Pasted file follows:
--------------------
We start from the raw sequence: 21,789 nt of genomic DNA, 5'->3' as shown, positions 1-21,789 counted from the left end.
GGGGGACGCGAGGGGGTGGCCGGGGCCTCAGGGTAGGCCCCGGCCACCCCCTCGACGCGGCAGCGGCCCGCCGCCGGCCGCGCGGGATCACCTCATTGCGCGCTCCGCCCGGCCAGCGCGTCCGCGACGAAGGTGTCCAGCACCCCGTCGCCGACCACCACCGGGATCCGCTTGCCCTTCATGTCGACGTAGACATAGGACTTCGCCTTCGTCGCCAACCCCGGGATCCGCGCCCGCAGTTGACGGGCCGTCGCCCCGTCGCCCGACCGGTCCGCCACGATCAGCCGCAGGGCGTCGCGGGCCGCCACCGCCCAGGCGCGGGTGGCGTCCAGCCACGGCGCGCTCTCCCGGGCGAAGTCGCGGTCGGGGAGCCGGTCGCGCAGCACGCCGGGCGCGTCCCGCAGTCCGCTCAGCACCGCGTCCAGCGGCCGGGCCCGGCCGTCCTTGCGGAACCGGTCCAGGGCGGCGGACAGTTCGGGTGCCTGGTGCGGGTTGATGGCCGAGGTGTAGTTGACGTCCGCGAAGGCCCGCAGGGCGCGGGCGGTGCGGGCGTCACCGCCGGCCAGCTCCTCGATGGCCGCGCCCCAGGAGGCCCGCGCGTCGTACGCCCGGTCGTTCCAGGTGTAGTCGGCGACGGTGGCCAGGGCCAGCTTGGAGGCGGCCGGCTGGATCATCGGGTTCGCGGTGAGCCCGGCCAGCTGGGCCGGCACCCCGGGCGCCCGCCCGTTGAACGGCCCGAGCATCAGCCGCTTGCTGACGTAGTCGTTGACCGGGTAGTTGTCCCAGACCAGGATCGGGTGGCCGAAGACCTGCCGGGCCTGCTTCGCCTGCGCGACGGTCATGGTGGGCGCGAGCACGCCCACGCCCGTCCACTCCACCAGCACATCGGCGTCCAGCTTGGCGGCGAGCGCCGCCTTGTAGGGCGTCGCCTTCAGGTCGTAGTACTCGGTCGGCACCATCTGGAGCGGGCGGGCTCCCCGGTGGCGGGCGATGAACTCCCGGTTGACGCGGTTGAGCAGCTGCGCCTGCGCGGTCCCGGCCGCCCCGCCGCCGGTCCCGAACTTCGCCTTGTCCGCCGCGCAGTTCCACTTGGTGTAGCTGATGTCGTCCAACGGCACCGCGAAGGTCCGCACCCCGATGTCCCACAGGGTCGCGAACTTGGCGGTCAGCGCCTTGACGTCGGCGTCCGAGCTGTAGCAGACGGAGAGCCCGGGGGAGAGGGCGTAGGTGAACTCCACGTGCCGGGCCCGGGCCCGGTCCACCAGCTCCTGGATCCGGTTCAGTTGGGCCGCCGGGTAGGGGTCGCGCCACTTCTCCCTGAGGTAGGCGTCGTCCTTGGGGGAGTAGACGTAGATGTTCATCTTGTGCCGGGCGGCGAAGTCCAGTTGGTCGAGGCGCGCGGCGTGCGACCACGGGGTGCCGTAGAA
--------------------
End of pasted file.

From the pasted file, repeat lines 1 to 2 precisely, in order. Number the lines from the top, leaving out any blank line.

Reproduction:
We start from the raw sequence: 21,789 nt of genomic DNA, 5'->3' as shown, positions 1-21,789 counted from the left end.
GGGGGACGCGAGGGGGTGGCCGGGGCCTCAGGGTAGGCCCCGGCCACCCCCTCGACGCGGCAGCGGCCCGCCGCCGGCCGCGCGGGATCACCTCATTGCGCGCTCCGCCCGGCCAGCGCGTCCGCGACGAAGGTGTCCAGCACCCCGTCGCCGACCACCACCGGGATCCGCTTGCCCTTCATGTCGACGTAGACATAGGACTTCGCCTTCGTCGCCAACCCCGGGATCCGCGCCCGCAGTTGACGGGCCGTCGCCCCGTCGCCCGACCGGTCCGCCACGATCAGCCGCAGGGCGTCGCGGGCCGCCACCGCCCAGGCGCGGGTGGCGTCCAGCCACGGCGCGCTCTCCCGGGCGAAGTCGCGGTCGGGGAGCCGGTCGCGCAGCACGCCGGGCGCGTCCCGCAGTCCGCTCAGCACCGCGTCCAGCGGCCGGGCCCGGCCGTCCTTGCGGAACCGGTCCAGGGCGGCGGACAGTTCGGGTGCCTGGTGCGGGTTGATGGCCGAGGTGTAGTTGACGTCCGCGAAGGCCCGCAGGGCGCGGGCGGTGCGGGCGTCACCGCCGGCCAGCTCCTCGATGGCCGCGCCCCAGGAGGCCCGCGCGTCGTACGCCCGGTCGTTCCAGGTGTAGTCGGCGACGGTGGCCAGGGCCAGCTTGGAGGCGGCCGGCTGGATCATCGGGTTCGCGGTGAGCCCGGCCAGCTGGGCCGGCACCCCGGGCGCCCGCCCGTTGAACGGCCCGAGCATCAGCCGCTTGCTGACGTAGTCGTTGACCGGGTAGTTGTCCCAGACCAGGATCGGGTGGCCGAAGACCTGCCGGGCCTGCTTCGCCTGCGCGACGGTCATGGTGGGCGCGAGCACGCCCACGCCCGTCCACTCCACCAGCACATCGGCGTCCAGCTTGGCGGCGAGCGCCGCCTTGTAGGGCGTCGCCTTCAGGTCGTAGTACTCGGTCGGCACCATCTGGAGCGGGCGGGCTCCCCGGTGGCGGGCGATGAACTCCCGGTTGACGCGGTTGAGCAGCTGCGCCTGCGCGGTCCCGGCCGCCCCGCCGCCGGTCCCGAACTTCGCCTTGTCCGCCGCGCAGTTCCACTTGGTGTAGCTGATGTCGTCCAACGGCACCGCGAAGGTCCGCACCCCGATGTCCCACAGGGTCGCGAACTTGGCGGTCAGCGCCTTGACGTCGGCGTCCGAGCTGTAGCAGACGGAGAGCCCGGGGGAGAGGGCGTAGGTGAACTCCACGTGCCGGGCCCGGGCCCGGTCCACCAGCTCCTGGATCCGGTTCAGTTGGGCCGCCGGGTAGGGGTCGCGCCACTTCTCCCTGAGGTAGGCGTCGTCCTTGGGGGAGTAGACGTAGATGTTCATCTTGTGCCGGGCGGCGAAGTCCAGTTGGTCGAGGCGCGCGGCGTGCGACCACGGGGTGCCGTAGAA